Who could really say that an air of postelection political flexibility is not permeating the land? There it was, after all, in headline form in the morning papers. Stories that Interior Secretary James Watt - yes, James Watt - was actually backing offm on some of his controversial policies announced this past summer. At the insistence of a group of Western state governors, Mr. Watt has accepted some 16 major changes in rules regarding federal coal leasing decisions.
Mr. Watt deserves plaudits for responding to the governors. So do the governors for vigorously pressing their position on the Interior Department, which only too often has tended to pursue its development and leasing policies with little regard for the concerns of states, environmental groups, or the American public. If the sudden about-face on the part of the Interior Department over the coal leasing provisions suggests anything, it is that continued public pressure regarding other equally controversial Interior department policies might also lead to a new spirit of compromise.
The dubious federal coal leasing policy challenged by the Western governors came about because of a decision made by the Interior Department this past summer to allow Interior to override and ignore leasing recommendations pertaining to federal lands made by regional groups. The groups, called Regional Coal Teams, were set up during the Carter years and included both federal and state officials. The teams were designed to provide for an orderly level of coal leasing on federal lands consistent with both public and state needs. The teams were never intended to prevent Interior from leasing such lands for development but rather to make certain that local jurisdictions could adequately handle the social and economic changes that would invariably take place as a result of leasing.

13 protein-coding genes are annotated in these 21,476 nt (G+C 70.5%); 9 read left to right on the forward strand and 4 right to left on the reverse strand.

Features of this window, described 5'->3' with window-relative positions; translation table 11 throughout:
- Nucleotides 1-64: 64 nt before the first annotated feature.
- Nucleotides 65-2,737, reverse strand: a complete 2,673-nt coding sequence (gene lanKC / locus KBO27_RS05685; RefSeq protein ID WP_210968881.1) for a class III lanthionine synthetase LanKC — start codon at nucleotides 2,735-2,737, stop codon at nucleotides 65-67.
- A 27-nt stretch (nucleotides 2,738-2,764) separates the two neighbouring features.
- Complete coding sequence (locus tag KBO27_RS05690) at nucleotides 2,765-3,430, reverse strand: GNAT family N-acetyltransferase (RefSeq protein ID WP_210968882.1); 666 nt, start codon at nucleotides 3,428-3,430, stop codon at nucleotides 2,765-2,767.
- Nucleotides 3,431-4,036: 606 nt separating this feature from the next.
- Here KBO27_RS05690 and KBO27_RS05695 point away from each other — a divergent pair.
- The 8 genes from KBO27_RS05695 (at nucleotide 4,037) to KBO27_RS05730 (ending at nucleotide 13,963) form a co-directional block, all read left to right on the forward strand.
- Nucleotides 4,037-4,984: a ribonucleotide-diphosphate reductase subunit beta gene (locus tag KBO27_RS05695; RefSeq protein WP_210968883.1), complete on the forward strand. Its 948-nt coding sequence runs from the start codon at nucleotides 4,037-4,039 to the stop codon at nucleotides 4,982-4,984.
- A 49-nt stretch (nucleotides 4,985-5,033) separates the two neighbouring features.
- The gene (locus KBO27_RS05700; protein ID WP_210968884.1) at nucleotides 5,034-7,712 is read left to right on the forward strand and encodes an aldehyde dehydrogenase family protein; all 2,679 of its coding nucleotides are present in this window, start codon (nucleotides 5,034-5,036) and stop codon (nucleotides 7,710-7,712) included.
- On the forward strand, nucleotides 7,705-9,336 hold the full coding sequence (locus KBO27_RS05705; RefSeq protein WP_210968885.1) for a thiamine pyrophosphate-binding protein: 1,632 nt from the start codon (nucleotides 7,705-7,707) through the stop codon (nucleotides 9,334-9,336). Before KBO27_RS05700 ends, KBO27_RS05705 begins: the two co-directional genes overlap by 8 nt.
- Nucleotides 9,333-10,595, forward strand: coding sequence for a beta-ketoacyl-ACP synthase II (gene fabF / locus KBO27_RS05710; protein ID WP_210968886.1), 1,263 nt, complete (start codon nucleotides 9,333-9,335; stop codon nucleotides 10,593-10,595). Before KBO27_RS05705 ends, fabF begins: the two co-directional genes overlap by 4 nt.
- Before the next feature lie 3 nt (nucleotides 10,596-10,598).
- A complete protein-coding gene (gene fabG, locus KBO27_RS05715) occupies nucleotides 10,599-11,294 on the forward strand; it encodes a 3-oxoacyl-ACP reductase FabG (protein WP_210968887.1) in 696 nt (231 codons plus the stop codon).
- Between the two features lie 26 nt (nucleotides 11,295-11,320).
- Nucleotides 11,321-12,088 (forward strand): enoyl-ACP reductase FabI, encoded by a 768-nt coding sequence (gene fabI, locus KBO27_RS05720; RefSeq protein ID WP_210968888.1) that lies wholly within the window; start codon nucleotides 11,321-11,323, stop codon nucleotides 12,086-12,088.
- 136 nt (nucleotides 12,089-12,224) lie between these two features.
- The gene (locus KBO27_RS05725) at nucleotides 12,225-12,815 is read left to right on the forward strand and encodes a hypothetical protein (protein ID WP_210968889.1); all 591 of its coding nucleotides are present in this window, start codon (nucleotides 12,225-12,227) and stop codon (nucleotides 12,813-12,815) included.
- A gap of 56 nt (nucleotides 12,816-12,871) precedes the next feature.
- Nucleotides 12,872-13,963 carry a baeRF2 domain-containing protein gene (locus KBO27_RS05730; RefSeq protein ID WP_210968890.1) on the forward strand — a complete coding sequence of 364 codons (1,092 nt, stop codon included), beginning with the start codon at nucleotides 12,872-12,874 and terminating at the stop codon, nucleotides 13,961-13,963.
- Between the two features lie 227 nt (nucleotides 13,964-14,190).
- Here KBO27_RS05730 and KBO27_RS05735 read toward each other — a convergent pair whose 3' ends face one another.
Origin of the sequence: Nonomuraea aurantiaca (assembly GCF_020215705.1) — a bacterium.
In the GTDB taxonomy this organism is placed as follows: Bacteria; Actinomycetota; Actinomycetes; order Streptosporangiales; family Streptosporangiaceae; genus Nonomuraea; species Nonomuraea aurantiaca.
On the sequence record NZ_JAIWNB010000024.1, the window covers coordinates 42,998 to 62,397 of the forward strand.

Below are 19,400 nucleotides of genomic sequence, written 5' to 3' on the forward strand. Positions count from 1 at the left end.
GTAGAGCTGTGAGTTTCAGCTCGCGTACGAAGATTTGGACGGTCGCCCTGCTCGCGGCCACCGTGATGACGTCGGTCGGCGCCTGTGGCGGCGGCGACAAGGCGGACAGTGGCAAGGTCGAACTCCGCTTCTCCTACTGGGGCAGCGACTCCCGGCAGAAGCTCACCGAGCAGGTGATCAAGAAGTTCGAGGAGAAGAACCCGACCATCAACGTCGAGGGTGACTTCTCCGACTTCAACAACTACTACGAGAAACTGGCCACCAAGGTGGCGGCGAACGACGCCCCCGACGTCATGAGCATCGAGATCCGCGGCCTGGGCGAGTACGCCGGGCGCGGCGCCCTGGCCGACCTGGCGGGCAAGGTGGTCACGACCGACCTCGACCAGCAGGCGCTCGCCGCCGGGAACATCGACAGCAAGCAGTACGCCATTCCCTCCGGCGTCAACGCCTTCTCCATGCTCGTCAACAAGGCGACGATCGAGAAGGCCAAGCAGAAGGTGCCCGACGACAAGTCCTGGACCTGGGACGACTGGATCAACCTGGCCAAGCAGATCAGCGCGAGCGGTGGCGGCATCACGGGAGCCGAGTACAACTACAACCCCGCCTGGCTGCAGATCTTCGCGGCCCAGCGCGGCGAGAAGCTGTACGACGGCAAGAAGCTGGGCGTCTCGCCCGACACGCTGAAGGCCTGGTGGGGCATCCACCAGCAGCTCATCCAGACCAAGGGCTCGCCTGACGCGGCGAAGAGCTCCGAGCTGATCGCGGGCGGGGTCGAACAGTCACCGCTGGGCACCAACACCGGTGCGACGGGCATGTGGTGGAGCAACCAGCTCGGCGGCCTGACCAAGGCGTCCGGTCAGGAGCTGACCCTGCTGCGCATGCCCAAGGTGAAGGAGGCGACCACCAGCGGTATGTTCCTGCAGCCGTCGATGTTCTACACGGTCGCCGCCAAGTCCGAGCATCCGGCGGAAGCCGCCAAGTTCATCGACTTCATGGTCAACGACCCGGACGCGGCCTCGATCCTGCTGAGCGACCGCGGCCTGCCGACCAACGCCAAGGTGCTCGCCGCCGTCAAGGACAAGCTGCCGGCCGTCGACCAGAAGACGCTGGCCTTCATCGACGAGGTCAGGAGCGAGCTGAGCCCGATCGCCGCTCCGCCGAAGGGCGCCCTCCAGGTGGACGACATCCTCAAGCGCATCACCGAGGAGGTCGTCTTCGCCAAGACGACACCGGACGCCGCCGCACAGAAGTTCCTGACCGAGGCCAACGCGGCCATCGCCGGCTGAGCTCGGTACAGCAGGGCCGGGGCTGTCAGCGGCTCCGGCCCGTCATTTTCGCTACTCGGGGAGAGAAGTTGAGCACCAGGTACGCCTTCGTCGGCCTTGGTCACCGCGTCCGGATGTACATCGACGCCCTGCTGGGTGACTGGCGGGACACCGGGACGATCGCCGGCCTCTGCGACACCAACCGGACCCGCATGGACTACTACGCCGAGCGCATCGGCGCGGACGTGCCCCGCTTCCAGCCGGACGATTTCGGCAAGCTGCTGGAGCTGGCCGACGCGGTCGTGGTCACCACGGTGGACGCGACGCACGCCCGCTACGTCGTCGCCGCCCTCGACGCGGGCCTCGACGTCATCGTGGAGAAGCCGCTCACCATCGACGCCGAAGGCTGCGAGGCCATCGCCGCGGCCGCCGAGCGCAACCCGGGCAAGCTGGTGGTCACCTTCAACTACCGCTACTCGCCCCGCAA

By deciding to override the recommendations of such teams, the Interior Department threatened to make a shambles of any ''new federalism'' between the states and federal government. In one case, for example, the Interior Department leased up to 1.2 billion tons of coal in the Powder River Basin of Montana and Wyoming, even though a regional team had recommended a leasing of no more than 800 million tons.
Changes in the Interior Department policy proposed by the governors - and accepted by Mr. Watt - allow the regional teams to recommend preferred levels of leasing and require that, if the department overrides such recommendations, the secretary must explain why in a written statement.
Mr. Watt says that his shift on the coal policy is proof that his ''good neighbor'' policy towards the Western states is working.
If that is so, then it would seem only logical that the Interior Department follow up with more of a ''good neighbor'' policy across the board.